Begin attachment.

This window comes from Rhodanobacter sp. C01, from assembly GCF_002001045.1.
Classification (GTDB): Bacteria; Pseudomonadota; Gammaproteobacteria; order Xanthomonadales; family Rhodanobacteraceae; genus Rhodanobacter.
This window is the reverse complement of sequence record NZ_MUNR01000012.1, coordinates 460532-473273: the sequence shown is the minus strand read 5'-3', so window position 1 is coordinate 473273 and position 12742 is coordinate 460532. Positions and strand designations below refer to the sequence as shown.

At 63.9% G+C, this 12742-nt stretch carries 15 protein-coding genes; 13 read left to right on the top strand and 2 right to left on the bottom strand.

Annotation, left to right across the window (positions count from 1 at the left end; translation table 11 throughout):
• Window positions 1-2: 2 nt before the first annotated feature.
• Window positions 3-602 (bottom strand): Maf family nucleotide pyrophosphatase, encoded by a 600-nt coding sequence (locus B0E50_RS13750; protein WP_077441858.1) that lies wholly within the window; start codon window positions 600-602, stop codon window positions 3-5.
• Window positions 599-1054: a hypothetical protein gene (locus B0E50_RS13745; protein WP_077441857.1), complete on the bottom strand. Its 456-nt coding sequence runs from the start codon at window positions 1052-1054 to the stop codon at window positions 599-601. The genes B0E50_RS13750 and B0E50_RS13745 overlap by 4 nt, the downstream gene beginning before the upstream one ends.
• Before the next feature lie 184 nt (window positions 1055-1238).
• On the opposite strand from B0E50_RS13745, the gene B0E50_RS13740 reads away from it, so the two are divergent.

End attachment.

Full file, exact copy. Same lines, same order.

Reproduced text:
This window comes from Rhodanobacter sp. C01, from assembly GCF_002001045.1.
Classification (GTDB): Bacteria; Pseudomonadota; Gammaproteobacteria; order Xanthomonadales; family Rhodanobacteraceae; genus Rhodanobacter.
This window is the reverse complement of sequence record NZ_MUNR01000012.1, coordinates 460532-473273: the sequence shown is the minus strand read 5'-3', so window position 1 is coordinate 473273 and position 12742 is coordinate 460532. Positions and strand designations below refer to the sequence as shown.

At 63.9% G+C, this 12742-nt stretch carries 15 protein-coding genes; 13 read left to right on the top strand and 2 right to left on the bottom strand.

Annotation, left to right across the window (positions count from 1 at the left end; translation table 11 throughout):
• Window positions 1-2: 2 nt before the first annotated feature.
• Window positions 3-602 (bottom strand): Maf family nucleotide pyrophosphatase, encoded by a 600-nt coding sequence (locus B0E50_RS13750; protein WP_077441858.1) that lies wholly within the window; start codon window positions 600-602, stop codon window positions 3-5.
• Window positions 599-1054: a hypothetical protein gene (locus B0E50_RS13745; protein WP_077441857.1), complete on the bottom strand. Its 456-nt coding sequence runs from the start codon at window positions 1052-1054 to the stop codon at window positions 599-601. The genes B0E50_RS13750 and B0E50_RS13745 overlap by 4 nt, the downstream gene beginning before the upstream one ends.
• Before the next feature lie 184 nt (window positions 1055-1238).
• On the opposite strand from B0E50_RS13745, the gene B0E50_RS13740 reads away from it, so the two are divergent.